Bolted-on buoyant and faired extensions. 2003 New Zealand used a ”hula” a hull buoyant appendix on their Am Cup boat. It was protested against, but found legal. It was not bolted on but just attached in the very middle of the boat leaving a 5 mm gap to the real hull.

They where of course rule cheating but that’s legal, so would my Bolted-on buoyant and faired extensions be. I think it is the duty of a competitor to try to find loopholes.

Big company’s find loopholes and pay no tax.

When I started with the Around in Ten I had not studied the legal aspects of the race. Rudders are buoyant extensions not measured, so are hulas but all this is no fun. It leads to unhealthy boats. Yrvind Ten would in reality be legally about four meters long with the extension and I do not think I would be proud of cheating, therefore I decided to build a smaller boat.

Regards Yrvind


Some people mind that I have changed my mind, but only idiots never change their minds. It is me who is going to do the sailing I therefore have the right to change my mind.

The note belov have been hanging on my wall for over a year.

The hull of the new boat is extremely easy to build. I know that the hull is the quickest part but I built a few other boats so I have something to compare with.

One side of the hull is already covered with 4 cm thick Divinycell.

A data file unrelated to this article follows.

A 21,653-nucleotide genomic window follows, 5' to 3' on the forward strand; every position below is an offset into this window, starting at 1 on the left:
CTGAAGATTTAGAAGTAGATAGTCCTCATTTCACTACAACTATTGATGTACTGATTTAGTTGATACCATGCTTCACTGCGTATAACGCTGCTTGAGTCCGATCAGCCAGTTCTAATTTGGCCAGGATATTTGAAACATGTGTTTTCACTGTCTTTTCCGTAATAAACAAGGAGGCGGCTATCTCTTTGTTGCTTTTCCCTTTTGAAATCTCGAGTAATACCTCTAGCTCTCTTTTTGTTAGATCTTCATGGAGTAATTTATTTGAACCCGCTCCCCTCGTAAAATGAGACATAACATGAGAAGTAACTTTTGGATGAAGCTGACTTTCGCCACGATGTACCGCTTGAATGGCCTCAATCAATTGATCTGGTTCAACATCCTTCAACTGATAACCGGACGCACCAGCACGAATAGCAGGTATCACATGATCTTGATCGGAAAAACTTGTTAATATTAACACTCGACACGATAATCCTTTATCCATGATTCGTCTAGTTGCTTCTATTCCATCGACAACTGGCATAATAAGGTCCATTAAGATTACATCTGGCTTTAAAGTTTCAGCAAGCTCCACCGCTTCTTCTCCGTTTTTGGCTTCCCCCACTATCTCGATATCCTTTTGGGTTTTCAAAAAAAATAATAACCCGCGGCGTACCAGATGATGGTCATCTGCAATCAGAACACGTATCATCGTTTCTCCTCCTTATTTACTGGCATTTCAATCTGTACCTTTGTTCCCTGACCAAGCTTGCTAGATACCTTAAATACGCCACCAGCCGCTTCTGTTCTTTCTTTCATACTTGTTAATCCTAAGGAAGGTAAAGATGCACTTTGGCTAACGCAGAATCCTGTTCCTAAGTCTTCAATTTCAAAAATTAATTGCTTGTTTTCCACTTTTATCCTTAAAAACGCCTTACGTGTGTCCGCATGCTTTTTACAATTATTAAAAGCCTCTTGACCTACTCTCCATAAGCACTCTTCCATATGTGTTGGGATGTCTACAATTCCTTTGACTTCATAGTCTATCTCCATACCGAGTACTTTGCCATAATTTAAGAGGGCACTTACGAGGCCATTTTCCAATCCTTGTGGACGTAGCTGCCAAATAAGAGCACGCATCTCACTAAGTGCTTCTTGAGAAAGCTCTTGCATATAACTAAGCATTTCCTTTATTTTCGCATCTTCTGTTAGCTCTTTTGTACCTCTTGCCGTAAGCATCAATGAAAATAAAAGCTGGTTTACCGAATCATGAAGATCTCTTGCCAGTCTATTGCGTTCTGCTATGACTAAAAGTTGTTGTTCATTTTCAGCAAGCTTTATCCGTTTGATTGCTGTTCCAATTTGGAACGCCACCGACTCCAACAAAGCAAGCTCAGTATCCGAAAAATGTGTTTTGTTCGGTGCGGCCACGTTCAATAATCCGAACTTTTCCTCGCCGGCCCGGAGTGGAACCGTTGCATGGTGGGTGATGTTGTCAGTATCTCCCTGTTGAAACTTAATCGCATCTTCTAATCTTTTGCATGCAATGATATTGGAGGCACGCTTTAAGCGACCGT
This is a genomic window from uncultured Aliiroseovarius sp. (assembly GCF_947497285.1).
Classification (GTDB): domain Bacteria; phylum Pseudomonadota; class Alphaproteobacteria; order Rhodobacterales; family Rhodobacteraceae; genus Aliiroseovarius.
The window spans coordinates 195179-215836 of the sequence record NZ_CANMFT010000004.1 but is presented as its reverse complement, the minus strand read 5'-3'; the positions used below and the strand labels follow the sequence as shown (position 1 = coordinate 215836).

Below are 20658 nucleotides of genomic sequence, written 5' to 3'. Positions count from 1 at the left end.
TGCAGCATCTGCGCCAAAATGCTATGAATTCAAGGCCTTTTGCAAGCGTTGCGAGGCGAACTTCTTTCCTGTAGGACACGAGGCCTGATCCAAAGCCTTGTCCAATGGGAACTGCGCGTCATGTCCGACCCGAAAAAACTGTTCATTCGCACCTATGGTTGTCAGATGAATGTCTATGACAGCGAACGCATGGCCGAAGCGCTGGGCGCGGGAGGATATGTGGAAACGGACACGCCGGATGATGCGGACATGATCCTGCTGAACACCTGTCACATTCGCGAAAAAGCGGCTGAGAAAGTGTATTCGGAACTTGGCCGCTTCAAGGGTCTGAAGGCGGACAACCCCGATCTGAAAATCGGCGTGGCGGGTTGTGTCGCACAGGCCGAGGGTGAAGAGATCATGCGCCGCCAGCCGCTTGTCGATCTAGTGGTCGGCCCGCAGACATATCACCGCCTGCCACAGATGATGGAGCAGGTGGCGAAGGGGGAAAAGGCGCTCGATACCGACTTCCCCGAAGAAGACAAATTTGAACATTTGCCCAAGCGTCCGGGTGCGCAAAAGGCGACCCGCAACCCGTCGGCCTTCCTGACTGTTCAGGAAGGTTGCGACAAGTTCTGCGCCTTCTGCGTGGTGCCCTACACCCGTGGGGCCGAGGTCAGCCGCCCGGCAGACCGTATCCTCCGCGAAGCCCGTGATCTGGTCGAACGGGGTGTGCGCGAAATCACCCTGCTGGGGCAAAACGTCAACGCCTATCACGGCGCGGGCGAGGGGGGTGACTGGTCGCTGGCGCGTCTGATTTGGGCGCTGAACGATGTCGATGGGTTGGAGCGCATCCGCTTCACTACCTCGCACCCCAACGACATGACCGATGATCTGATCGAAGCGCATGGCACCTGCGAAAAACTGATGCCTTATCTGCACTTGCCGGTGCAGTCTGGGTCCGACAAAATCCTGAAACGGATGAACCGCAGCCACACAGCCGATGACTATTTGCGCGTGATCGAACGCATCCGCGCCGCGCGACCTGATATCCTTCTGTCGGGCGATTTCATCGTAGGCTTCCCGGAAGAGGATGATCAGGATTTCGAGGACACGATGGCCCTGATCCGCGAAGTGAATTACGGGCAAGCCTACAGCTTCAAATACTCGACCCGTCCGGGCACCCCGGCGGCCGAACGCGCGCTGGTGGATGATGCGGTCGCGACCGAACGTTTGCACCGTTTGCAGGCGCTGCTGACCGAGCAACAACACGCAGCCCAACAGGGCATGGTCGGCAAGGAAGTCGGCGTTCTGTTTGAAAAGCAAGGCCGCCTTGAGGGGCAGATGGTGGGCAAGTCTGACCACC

To be continued…

Regards Yrvind


I have now started to work on the Divinycell. Below is a picture where I glue two sheets together. As clamps I am using rigging screws and Dynema rope.

Below is some pictures of the modell rigged for differnet wind conditions. First from the side with the wind aft.

The above picture shows the unstayed masts. They are leaning 14 degrees outboard. In heavy weather I will use the windward one and one sail. The mast then contributes to stability.

The total lenght of the masts are about 2.4 meters and less heavy than an oar and can easily be moved arond.

In real strong vinds I will use a short mast 1.2 meter long 0.9 meter above deck and a reefed sail.

This boat is much smaller than Yrvind Ten. Only a third of its displacement, 500 kilos with food and water ready for a long high altitude passage. I have lost interest in Around in Ten.

The boat I call her Yrvind XLX .5 is 4.6 meter long. The outside beam is 1.04 meter, the inside beam 0.96 centimeter. Headroom below deck is 0.7 meter. XLX stands for Ex Lex meaning without law, with the European Small Craft Directive in mind .5 means half a metric ton = 500 kilo.

Wheight is a better measure of size as it is more difficult to cheat with it.

To be continued…

Regards Yrvind.


Belov is the table of offsets for Yrvind XLX. I have used the offsets for Boat Ideal 5.4 meter long and 1.4 beam and reduced her to 4.05 long by 1.05 beam.

The table is extremely simple as al frames are rectangular only height and half beam are given. For deck beam I use a parabola.

Belov are some point on the parabola. The fractions are squred. the crown is 10 cm.

Below are some of the frames.

They are closer spaced forward. The Divinycell is 4 cm thick therefore the outside will after being shaped have a compound curavture.

To be continued…

Regards Yrvind.